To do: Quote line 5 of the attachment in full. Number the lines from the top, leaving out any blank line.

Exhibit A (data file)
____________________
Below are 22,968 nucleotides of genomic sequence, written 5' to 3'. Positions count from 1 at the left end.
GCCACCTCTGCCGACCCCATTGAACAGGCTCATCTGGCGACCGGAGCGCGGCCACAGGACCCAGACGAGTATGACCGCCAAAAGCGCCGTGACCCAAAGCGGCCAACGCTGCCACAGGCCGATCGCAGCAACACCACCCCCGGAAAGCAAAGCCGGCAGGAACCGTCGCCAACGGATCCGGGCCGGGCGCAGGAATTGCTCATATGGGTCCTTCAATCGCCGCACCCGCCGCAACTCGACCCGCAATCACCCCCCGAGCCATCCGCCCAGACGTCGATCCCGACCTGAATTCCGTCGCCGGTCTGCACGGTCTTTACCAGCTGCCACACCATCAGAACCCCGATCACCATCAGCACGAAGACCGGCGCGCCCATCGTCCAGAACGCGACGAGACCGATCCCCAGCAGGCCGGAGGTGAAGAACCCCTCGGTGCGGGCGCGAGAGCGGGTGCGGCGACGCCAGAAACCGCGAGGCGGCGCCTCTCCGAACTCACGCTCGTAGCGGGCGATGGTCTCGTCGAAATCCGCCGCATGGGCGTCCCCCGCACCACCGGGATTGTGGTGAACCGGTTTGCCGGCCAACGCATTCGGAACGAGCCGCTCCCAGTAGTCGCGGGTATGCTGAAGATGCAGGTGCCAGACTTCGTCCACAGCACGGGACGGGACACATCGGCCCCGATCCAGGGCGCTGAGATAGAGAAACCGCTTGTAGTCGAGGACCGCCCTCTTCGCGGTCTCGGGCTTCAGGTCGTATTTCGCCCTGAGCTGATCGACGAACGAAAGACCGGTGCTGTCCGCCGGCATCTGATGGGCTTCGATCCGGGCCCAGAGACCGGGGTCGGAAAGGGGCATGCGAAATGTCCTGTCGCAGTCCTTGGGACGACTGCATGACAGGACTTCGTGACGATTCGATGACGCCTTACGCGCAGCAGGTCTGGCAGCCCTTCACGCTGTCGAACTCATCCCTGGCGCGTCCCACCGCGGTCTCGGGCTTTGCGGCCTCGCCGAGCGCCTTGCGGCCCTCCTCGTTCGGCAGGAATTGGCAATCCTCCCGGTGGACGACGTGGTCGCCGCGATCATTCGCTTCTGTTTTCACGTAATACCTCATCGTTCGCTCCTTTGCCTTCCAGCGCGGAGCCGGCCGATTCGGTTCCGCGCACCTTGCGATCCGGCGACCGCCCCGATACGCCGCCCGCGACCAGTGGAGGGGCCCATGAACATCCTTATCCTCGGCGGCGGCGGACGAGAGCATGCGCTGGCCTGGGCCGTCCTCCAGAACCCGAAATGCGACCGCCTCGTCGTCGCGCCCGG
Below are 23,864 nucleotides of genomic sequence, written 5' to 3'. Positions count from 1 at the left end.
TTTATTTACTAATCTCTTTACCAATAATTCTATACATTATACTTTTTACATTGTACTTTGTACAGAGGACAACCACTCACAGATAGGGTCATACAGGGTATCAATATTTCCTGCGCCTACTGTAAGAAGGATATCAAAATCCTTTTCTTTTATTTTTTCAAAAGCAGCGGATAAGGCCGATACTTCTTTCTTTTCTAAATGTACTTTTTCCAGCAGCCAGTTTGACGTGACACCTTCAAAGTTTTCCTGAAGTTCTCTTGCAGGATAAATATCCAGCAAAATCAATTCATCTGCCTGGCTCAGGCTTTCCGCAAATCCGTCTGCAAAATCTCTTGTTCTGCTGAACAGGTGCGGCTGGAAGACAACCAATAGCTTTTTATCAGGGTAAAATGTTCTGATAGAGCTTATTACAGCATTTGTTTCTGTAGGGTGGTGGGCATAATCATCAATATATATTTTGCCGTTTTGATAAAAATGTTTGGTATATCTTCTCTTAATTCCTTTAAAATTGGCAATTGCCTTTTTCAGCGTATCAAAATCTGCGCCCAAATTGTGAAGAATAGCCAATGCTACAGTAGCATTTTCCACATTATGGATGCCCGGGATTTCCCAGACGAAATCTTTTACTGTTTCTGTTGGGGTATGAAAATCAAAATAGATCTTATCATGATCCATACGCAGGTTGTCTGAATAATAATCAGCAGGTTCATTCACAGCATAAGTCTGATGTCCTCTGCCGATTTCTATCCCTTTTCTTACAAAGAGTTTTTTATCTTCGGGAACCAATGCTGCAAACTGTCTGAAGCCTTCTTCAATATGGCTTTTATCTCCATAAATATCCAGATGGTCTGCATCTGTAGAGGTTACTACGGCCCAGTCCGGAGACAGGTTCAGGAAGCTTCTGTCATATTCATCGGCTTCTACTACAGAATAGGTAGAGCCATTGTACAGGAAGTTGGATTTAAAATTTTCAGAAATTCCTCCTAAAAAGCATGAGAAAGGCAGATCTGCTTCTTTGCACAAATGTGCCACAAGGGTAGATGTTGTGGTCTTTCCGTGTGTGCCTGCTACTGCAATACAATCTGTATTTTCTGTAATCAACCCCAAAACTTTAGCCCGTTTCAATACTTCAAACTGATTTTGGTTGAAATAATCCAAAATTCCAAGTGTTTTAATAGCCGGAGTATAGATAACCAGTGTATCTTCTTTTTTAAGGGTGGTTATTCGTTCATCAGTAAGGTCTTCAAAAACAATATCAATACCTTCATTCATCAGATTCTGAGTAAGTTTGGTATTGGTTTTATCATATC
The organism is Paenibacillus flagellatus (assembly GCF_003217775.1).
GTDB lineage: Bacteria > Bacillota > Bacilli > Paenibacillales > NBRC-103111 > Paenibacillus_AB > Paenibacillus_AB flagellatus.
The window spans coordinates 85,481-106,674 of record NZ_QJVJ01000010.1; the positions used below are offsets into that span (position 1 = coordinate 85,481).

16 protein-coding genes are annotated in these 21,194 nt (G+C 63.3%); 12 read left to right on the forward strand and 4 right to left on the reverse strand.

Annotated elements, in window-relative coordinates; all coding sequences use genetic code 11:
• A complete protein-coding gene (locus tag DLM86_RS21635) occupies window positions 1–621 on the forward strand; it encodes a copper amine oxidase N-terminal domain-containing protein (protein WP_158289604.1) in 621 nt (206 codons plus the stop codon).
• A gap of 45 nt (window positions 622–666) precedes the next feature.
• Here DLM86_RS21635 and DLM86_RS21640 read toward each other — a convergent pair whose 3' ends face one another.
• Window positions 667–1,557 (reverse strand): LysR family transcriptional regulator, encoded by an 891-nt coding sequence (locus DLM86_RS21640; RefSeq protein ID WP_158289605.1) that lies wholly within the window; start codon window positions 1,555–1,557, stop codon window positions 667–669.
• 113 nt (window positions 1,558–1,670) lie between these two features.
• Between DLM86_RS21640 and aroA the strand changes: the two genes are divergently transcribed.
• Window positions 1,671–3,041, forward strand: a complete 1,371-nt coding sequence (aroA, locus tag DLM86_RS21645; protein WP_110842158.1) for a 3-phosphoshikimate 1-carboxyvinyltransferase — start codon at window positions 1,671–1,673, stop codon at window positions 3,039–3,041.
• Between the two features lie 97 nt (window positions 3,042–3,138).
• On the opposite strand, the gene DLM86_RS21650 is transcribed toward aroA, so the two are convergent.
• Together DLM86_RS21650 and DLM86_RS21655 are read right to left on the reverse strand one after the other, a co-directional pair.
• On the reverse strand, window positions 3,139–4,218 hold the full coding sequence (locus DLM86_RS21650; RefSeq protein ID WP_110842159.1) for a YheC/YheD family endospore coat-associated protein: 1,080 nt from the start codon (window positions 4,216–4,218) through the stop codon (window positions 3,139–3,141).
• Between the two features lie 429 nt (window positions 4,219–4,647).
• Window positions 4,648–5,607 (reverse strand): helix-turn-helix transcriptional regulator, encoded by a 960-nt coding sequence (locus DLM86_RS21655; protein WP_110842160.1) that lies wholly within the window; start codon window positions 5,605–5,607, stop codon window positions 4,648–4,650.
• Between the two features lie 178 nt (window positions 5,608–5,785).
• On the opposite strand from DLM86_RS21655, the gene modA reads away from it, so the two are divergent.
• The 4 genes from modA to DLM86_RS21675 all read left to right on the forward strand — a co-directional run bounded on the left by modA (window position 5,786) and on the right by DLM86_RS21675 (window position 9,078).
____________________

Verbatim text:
The organism is Paenibacillus flagellatus (assembly GCF_003217775.1).